Slashdot is powered by your submissions, so send in your scoop


Forgot your password?
Australia Software The Courts The Internet Technology

In AU, Court Rules Downloaded Software Is Not "Goods" 81

bennyboy64 writes "A court decision ruling that the supply of software through a digital download mechanism is not a supply of 'goods' has been upheld in the Supreme Court of New South Wales in Australia, setting a precedent that software downloaded via the Internet is not protected by the Sale of Goods Act, reports ZDNet. It's a court decision that lawyer Patrick Gunning said attorneys had been waiting to have clarified for some time. What this meant was that 'people who purchase software will have more legal rights if they buy over the counter rather than downloading,' Gunning said."
This discussion has been archived. No new comments can be posted.

In AU, Court Rules Downloaded Software Is Not "Goods"

Comments Filter:
  • by Peach Rings ( 1782482 ) on Friday May 07, 2010 @03:26PM (#32131736) Homepage

    I suppose that means that they can't be taxed as goods then?

    • by 0100010001010011 ( 652467 ) on Friday May 07, 2010 @03:29PM (#32131796)

      Or counted as theft.

    • Re: (Score:3, Insightful)

      by Anonymous Coward

      Does it extend to other purely-digital creations? WHAT ABOUT E-BOOKS? What about logo designs? What about digital photographs? Even if sold, are they no longer considered "goods" as well?

    • by spun ( 1352 ) <loverevolutionar ... m ['oo.' in gap]> on Friday May 07, 2010 @03:36PM (#32131912) Journal

      It's not a good, it's a service. Like a song played over the radio isn't a good, it's a service, while a song bought on a CD is a good. The judge recognized that his ruling could lead to injustice, and called on parliament to change the law to reflect the changes in the definition of 'goods' that the digital revolution has brought about.

    • Before you all throw full bottles of beer at your computer screen, let me remind you of a post I made earlier today. About Valve and their steamworks software. Since they are not selling the goods, they are "Licensing" it out to you. This does mean you do not have certain rights to the product, but it also means you have certain other rights. For example, you won't have to pay Taxes. (and I've never paid taxes on any Steam Games).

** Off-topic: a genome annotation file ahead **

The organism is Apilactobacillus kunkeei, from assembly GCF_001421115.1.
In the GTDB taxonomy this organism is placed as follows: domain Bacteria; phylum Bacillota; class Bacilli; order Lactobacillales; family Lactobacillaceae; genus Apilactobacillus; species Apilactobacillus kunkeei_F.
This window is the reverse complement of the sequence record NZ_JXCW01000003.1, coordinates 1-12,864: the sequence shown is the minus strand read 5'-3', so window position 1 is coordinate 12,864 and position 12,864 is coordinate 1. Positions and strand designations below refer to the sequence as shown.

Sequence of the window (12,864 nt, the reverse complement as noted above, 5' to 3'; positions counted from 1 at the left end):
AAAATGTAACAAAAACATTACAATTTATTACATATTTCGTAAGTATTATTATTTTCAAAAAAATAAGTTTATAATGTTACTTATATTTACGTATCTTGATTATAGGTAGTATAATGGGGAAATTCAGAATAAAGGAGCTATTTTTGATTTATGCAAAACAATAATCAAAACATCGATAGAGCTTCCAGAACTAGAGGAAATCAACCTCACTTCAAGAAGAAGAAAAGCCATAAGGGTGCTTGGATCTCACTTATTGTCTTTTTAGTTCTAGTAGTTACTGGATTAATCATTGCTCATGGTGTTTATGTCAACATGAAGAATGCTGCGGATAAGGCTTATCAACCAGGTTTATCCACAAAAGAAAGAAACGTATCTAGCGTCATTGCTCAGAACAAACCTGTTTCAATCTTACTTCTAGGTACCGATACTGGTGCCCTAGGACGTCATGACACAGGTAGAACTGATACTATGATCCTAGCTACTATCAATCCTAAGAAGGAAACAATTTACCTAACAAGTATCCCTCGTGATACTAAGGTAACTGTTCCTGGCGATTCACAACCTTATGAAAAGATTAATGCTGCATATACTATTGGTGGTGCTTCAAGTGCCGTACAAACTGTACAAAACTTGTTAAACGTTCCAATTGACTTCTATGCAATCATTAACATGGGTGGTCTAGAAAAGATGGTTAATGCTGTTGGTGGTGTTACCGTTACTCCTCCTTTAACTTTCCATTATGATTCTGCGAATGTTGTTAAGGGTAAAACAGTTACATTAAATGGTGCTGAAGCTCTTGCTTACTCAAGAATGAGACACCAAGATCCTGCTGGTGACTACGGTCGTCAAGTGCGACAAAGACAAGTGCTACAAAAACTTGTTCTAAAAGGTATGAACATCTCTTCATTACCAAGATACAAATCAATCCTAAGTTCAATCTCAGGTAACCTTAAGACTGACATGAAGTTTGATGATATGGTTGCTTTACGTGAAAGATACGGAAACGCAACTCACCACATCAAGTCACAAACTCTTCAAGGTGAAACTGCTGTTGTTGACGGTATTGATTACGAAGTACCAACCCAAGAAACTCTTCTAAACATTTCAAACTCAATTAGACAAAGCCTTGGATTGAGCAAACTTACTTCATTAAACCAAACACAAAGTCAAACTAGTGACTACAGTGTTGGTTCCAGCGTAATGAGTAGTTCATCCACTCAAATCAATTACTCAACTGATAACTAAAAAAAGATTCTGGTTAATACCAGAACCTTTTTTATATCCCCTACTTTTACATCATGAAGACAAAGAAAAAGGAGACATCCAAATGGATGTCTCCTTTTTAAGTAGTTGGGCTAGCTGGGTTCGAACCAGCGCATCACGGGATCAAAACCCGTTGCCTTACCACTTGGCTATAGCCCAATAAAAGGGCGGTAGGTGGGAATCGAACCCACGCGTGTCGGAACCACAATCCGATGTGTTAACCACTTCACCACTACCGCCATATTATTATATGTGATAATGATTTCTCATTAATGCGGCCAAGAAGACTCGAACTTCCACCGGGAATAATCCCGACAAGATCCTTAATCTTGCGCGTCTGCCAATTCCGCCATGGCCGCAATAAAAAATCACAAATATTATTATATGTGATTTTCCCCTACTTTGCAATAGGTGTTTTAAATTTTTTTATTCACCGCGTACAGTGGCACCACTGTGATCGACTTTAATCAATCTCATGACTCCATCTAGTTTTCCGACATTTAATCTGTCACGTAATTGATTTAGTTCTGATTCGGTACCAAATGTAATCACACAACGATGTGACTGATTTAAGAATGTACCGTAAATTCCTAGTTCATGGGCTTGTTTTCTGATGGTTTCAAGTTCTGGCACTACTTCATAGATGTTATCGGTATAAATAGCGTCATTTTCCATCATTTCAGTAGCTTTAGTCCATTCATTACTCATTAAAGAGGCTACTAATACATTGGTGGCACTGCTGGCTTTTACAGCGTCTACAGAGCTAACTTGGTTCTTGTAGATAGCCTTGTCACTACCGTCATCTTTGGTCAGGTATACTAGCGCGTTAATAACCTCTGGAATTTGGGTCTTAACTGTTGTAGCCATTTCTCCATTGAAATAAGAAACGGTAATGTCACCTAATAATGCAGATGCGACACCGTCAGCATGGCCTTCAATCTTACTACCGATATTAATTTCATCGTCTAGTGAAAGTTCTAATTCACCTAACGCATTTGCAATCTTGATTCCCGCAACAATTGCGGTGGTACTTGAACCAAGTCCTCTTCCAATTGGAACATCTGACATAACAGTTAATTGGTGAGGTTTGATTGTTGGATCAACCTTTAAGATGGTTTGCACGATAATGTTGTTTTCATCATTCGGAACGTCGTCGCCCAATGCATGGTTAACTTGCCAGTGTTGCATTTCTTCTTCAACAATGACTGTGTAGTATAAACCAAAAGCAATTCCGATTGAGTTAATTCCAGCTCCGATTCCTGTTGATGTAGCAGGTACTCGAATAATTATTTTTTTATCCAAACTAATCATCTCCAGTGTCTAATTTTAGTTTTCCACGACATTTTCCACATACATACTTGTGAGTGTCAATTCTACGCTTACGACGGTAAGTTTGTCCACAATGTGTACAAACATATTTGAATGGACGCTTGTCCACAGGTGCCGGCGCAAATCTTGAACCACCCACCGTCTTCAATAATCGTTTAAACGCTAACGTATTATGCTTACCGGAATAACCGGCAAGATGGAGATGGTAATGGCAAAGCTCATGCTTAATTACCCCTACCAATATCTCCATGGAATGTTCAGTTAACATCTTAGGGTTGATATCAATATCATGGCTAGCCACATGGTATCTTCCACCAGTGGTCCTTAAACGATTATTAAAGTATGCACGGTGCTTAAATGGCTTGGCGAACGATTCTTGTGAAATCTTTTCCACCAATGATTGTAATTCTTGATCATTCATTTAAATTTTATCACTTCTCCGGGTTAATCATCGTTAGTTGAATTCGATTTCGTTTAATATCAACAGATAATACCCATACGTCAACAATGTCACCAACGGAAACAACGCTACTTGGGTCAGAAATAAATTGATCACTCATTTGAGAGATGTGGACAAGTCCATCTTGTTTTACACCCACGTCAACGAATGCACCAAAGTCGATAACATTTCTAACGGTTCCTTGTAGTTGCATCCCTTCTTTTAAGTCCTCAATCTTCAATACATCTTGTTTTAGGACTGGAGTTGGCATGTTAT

So, yes, unless they are taxing you on some service, then you shouldn't be ta

      • by OzPeter ( 195038 )

        So, yes, unless they are taxing you on some service, then you shouldn't be taxed at all. So make sure you read the fine print for some "Supplier services fee".

        Australia has the GST - Goods and Services Tax which applies to anything you provide as a business - except for certain food stuffs, etc which exempt.

        • Re: (Score:3, Interesting)

          by rtb61 ( 674572 )

          An interesting tax principle. The Australian GST is a federal value added tax [] that was used to replace all state sales taxes and thus provide a simplified and uniform across the board taxation basis across all states and that even online sales within Australia now have to in affect pay sales tax. A substantive portion of GST tax income is the redistributed back to each state. This would certainly resolve

        • by KDR_11k ( 778916 )

          As do most European countries. Here in Germany that creates funny situations like restaurants clearly having to mark whether the food is sold for consumption in-house (counts as a service, full tax) or take-away (runs under the reduced tax for food).

      • For example, you won't have to pay Taxes.

        That's fine, except that in many jurisdictions, services are taxed at sale [] just like goods. So that "right" is more hypothetical than real.

        Licensed software means, effectively, you (the licensee) have only the rights the license concedes to you (in worst cases, almost none) plus any rights enforced by your jurisdiction's commerce codes and contract laws. And the latter may be available to you only after a court fight.